In 1530 Emperor Charles V received such support for the house of Hapsburg from Mojácar that the city was awarded the coat of arms of a two-headed eagle. Later, Philip II added the slogan: La muy noble y muy leal ciudad de Mojácar, llave y amparo del Reino de Granada: 'The very noble and loyal city of Mojácar, key and guardian of the Kingdom of Granada'.
Mojácar was important locally during the following centuries and is recorded as reaching 10,000 inhabitants in the XVIII Century. Another source records a population of 6,000 people in 1870.
In 1911, a local census records that Mojácar had 4,979 people on the town hall register, and the town had just installed public lighting (run on acetylene). There was a café, a ‘cantina’, two butchers, a carpenter’s, three food shops, a pharmacy, a post office and a bookshop.
 The pueblo maintained this number of inhabitants until round about 1920 when, slowly, the numbers began to fall, speeding its descent in the 1930s. Through the various local vicissitudes of the drop in the local water-table, the end of the local de-forestation (due to an unexpected lack of trees), a peculiar plague of locusts in 1901, the end of the local silver, copper and lead mines in the 1920s (run for 40 years in the surrounding hills mainly by the British) and the troubled times of the Civil War, the area in general eventually became depopulated with mass emigrations to Barcelona, Algeria, Germany and even Argentina, and Mojácar itself began its long descent into what was, by 1960, a moribund village of just 600 souls.
A local legend, impossible to prove or otherwise, says that Walt Disney was either born in Mojácar, or perhaps born in Chicago to a disgraced Mojácar girl, who fled the town for America around 1899, pregnant and afraid.

Modern History

By 1960, as the population fell away, there were only a few hundred people left; but one of them was the irrepressible Jacinto Alarcón, chosen by the provincial governor as mayor. At the same time, attracted by the light and the views, a school of Almerian artists called ‘Los Indalianos’ (named after a Spanish saint) were frequent visitors to the forgotten pueblo.
Happily, the mayor and the artists welcomed each other. The artists named the local totem after themselves – the Indalo: a figure of a stick-man that appears to hold a bow or a canopy over its head as protection. Used in Mojácar for centuries and previously known as ‘the little Mojácar man’, the totem to be one day known as the Indalo was painted over the lintels of houses for good luck.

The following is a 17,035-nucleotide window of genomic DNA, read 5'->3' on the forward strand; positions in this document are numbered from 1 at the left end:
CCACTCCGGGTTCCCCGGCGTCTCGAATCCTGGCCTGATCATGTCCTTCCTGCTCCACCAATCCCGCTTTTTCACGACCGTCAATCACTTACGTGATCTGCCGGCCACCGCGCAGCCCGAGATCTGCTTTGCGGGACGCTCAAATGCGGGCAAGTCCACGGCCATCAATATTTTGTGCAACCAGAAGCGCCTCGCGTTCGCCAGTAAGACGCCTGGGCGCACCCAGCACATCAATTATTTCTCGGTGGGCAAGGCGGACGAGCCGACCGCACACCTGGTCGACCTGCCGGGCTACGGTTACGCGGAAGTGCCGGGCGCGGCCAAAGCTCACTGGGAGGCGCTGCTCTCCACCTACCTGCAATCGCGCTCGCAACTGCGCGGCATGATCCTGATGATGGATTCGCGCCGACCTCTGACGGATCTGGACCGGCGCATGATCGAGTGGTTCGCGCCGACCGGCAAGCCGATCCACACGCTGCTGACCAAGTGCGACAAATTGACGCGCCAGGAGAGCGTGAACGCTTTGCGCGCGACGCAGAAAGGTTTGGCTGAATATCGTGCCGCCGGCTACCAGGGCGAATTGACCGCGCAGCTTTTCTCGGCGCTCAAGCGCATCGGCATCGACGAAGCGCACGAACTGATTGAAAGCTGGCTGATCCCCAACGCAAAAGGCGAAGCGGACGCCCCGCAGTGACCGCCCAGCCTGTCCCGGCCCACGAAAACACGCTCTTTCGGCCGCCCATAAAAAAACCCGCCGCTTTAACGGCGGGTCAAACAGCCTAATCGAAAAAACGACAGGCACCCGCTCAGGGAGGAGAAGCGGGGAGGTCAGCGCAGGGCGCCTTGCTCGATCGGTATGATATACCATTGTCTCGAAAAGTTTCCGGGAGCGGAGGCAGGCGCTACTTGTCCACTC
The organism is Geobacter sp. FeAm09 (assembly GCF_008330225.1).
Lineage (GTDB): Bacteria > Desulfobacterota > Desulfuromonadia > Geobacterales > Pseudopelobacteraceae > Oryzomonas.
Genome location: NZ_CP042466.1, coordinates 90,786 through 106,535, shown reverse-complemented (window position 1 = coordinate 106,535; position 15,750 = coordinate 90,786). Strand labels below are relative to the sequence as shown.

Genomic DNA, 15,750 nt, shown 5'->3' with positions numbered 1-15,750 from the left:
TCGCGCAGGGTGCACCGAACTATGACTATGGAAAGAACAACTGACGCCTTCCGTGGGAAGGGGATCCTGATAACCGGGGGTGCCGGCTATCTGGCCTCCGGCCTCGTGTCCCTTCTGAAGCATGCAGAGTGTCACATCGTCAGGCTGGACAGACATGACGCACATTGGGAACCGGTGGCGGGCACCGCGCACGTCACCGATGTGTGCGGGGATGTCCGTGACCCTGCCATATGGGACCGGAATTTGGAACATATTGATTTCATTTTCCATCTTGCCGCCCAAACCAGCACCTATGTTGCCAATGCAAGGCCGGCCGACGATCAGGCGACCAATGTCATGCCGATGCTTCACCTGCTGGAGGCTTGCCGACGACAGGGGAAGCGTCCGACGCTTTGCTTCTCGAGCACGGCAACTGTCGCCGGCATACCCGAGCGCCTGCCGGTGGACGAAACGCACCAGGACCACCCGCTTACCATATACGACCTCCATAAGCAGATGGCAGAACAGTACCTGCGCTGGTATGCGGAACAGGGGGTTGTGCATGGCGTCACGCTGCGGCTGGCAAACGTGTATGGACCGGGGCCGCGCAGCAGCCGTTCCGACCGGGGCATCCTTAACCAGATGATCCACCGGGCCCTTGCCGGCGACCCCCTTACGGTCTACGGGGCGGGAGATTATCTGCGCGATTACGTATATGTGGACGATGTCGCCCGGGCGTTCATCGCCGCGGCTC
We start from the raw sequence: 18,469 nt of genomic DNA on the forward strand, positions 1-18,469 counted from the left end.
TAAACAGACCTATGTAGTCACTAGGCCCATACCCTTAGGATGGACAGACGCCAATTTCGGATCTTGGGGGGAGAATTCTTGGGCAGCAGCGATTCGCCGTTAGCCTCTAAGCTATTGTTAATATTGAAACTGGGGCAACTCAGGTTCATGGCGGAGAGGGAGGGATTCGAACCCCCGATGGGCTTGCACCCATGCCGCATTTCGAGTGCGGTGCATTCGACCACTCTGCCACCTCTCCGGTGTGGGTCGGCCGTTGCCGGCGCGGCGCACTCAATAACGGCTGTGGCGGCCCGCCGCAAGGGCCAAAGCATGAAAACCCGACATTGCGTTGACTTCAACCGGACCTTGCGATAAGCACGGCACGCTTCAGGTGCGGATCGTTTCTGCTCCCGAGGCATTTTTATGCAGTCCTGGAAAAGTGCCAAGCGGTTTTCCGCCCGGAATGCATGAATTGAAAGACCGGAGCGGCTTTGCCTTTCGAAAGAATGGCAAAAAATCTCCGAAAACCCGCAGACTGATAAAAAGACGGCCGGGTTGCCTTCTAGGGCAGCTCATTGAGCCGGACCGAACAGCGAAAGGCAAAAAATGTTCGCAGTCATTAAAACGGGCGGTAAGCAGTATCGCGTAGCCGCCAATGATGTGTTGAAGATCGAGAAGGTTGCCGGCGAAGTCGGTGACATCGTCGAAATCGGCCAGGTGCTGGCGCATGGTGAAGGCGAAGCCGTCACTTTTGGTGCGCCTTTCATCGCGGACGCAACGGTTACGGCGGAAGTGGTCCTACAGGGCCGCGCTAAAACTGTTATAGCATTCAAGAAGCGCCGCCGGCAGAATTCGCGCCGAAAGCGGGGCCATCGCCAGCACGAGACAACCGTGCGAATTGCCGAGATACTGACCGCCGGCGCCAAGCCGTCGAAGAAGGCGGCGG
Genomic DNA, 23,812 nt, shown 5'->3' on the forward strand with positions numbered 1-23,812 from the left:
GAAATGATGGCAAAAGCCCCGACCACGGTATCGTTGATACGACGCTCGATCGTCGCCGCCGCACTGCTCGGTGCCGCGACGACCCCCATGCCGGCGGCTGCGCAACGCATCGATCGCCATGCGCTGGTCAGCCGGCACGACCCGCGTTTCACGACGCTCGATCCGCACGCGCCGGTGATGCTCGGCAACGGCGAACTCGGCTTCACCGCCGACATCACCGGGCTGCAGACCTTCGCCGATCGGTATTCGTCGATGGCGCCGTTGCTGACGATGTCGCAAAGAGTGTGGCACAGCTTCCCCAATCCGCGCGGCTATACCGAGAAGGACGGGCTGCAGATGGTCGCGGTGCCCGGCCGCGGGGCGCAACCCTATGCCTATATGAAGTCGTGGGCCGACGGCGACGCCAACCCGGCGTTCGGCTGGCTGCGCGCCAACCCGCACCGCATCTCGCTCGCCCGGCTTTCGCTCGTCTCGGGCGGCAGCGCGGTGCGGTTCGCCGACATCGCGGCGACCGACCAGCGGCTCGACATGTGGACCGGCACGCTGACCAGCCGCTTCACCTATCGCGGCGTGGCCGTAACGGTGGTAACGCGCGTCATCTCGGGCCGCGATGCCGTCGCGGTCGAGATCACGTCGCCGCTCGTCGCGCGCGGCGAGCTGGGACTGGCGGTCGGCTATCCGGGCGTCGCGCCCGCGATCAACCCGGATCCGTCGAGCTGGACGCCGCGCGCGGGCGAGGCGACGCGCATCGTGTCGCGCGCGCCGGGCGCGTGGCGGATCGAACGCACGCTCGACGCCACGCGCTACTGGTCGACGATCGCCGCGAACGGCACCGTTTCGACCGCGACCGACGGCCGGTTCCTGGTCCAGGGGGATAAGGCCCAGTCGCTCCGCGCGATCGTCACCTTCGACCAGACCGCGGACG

Jacinto began to give away houses and land to those who agreed to settle and to invest. A number of foreigners began to take up his offer and, at one point, a number of foreign ambassadors owned houses in Mojácar (giving rise to the street called ‘Calle de los Embajadores’). Jacinto also managed to contact the minister for tourism in Madrid to ask him to build a Parador government hotel in Mojácar, which to everyone’s surprise, was granted.
The beach, now known as Mojácar Playa, began to attract home-buyers. Houses and later urbanisations were built. A hotel chain came to Mojácar in 1975, bringing ‘package tourism’ with them. The town’s fortunes were guaranteed and Jacinto retired, giving way to the democratic mayors which followed Franco’s death.
Today, Mojácar has some eight thousand inhabitants, rising in the summer months to perhaps as many as twenty five thousand.


Mojácar has never truly been famous for its fish and there is no port. Hobby fishing and, more importantly, the next-door port of Garrucha nevertheless supply Mojácar with a bounty of fresh fish and molluscs. The traditional Mojácar fare is based mainly around the pig, with many types of local sausage, and of course the many products of the fields and orchards. Try the Wednesday market in the parking area behind the pueblo for the freshest local produce. For eating out, a number of local bars will offer tapas, those small nibbles that come with a beer or a glass of wine.
There are local restaurants which serve delicious meals, whether simple salads and fish on the hot plate, or chicken, pork and mutton dishes, or of course paella: that famous Spanish rice-dish. There are other restaurants who favour ‘modern cuisine’, inspired by some of the World’s greatest chefs, where Spanish ingenuity in the kitchen is a byword.
Then, we have a plethora of fine foreign restaurants, each anxious for your patronage. We have food from Germany, Thailand, the Middle East, North Africa, Argentina, Mexico, China, France, Italy, Ireland, the UK, Holland and India. Everything from a simple pizza to the best of fine-dining.

Mojácar Today

With the arrival of the first foreigners in the sixties, Mojácar’s hidden life was lost. The village soon had a number of foreign bars and restaurants, and the silver Indalo medallion was better known in far-off London or New York than was the province of Almería itself. This helped to make Mojácar a cosmopolitan town and, as more restaurants, beach bars and hotels sprung up on the beach, the town became in short order an internationally-known resort. Today, there is a mixture of local and foreign citizens, with the multicultural junior school as perhaps a worthy symbol of this high level of integration.